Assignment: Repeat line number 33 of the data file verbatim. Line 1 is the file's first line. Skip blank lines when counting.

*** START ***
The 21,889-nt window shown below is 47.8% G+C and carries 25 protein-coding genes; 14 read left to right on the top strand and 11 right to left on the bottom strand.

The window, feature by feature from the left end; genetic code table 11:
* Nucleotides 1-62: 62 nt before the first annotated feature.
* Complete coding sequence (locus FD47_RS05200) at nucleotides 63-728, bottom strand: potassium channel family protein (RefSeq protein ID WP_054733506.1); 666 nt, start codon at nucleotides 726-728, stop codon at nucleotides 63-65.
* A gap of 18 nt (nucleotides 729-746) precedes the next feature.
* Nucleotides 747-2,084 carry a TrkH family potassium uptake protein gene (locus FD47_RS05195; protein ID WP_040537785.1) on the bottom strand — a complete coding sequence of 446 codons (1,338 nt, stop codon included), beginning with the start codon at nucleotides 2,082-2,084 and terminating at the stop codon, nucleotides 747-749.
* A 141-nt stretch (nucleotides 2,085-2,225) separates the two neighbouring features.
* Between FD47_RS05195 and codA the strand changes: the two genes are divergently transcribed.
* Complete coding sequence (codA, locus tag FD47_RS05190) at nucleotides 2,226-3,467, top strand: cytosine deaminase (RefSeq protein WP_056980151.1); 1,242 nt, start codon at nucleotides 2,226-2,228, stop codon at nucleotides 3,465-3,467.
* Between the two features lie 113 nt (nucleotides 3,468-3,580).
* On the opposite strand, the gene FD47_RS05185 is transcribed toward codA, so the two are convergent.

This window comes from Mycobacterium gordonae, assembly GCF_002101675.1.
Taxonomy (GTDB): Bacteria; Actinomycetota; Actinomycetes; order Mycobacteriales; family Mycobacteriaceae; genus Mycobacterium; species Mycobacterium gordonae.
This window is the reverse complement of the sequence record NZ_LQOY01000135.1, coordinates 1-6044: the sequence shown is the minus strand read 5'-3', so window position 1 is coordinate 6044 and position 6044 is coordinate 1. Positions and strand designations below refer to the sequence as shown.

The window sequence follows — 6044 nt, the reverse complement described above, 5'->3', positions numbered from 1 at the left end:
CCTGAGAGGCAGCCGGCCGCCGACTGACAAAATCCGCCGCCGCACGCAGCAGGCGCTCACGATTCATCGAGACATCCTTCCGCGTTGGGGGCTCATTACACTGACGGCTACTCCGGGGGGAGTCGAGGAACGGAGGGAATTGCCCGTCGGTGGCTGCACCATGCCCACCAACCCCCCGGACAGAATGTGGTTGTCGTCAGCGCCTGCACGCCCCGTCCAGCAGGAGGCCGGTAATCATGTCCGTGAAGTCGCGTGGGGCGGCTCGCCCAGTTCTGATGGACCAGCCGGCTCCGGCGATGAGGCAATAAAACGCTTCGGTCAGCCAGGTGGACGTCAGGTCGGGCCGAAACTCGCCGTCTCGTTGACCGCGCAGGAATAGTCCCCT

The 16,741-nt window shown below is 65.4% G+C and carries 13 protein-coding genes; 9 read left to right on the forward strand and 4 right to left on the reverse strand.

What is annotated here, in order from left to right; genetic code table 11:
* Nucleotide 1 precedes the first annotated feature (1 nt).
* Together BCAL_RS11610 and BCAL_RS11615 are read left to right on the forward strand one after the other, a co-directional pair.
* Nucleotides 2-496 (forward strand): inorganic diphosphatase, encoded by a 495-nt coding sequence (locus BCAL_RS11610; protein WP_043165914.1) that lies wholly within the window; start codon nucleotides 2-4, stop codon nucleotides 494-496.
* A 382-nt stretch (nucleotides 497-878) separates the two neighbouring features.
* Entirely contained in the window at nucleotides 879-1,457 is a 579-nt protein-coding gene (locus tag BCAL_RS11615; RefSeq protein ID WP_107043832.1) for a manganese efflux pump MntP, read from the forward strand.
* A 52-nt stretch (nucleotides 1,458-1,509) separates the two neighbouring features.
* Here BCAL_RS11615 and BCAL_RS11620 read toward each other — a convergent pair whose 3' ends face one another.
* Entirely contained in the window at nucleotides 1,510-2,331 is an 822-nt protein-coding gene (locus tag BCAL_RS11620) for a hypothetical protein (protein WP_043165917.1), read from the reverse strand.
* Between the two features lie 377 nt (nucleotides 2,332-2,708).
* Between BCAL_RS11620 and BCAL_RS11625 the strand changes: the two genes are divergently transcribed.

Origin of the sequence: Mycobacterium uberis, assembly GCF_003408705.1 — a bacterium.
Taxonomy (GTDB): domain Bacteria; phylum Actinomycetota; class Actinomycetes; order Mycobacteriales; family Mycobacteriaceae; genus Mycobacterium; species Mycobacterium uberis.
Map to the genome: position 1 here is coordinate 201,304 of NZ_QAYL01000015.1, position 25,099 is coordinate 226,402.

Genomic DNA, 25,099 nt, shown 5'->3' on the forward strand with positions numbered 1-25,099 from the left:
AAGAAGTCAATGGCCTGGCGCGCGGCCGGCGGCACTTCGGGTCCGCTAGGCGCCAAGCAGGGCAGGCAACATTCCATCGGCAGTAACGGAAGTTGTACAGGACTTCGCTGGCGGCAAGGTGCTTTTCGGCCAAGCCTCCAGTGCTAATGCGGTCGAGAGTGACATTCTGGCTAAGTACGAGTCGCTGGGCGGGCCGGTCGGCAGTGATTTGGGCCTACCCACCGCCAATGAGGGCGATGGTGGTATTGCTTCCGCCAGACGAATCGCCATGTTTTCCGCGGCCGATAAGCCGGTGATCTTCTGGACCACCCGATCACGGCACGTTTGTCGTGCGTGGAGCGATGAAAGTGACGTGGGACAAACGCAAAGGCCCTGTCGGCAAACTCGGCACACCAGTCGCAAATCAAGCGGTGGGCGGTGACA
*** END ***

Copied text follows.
AAGAAGTCAATGGCCTGGCGCGCGGCCGGCGGCACTTCGGGTCCGCTAGGCGCCAAGCAGGGCAGGCAACATTCCATCGGCAGTAACGGAAGTTGTACAGGACTTCGCTGGCGGCAAGGTGCTTTTCGGCCAAGCCTCCAGTGCTAATGCGGTCGAGAGTGACATTCTGGCTAAGTACGAGTCGCTGGGCGGGCCGGTCGGCAGTGATTTGGGCCTACCCACCGCCAATGAGGGCGATGGTGGTATTGCTTCCGCCAGACGAATCGCCATGTTTTCCGCGGCCGATAAGCCGGTGATCTTCTGGACCACCCGATCACGGCACGTTTGTCGTGCGTGGAGCGATGAAAGTGACGTGGGACAAACGCAAAGGCCCTGTCGGCAAACTCGGCACACCAGTCGCAAATCAAGCGGTGGGCGGTGACA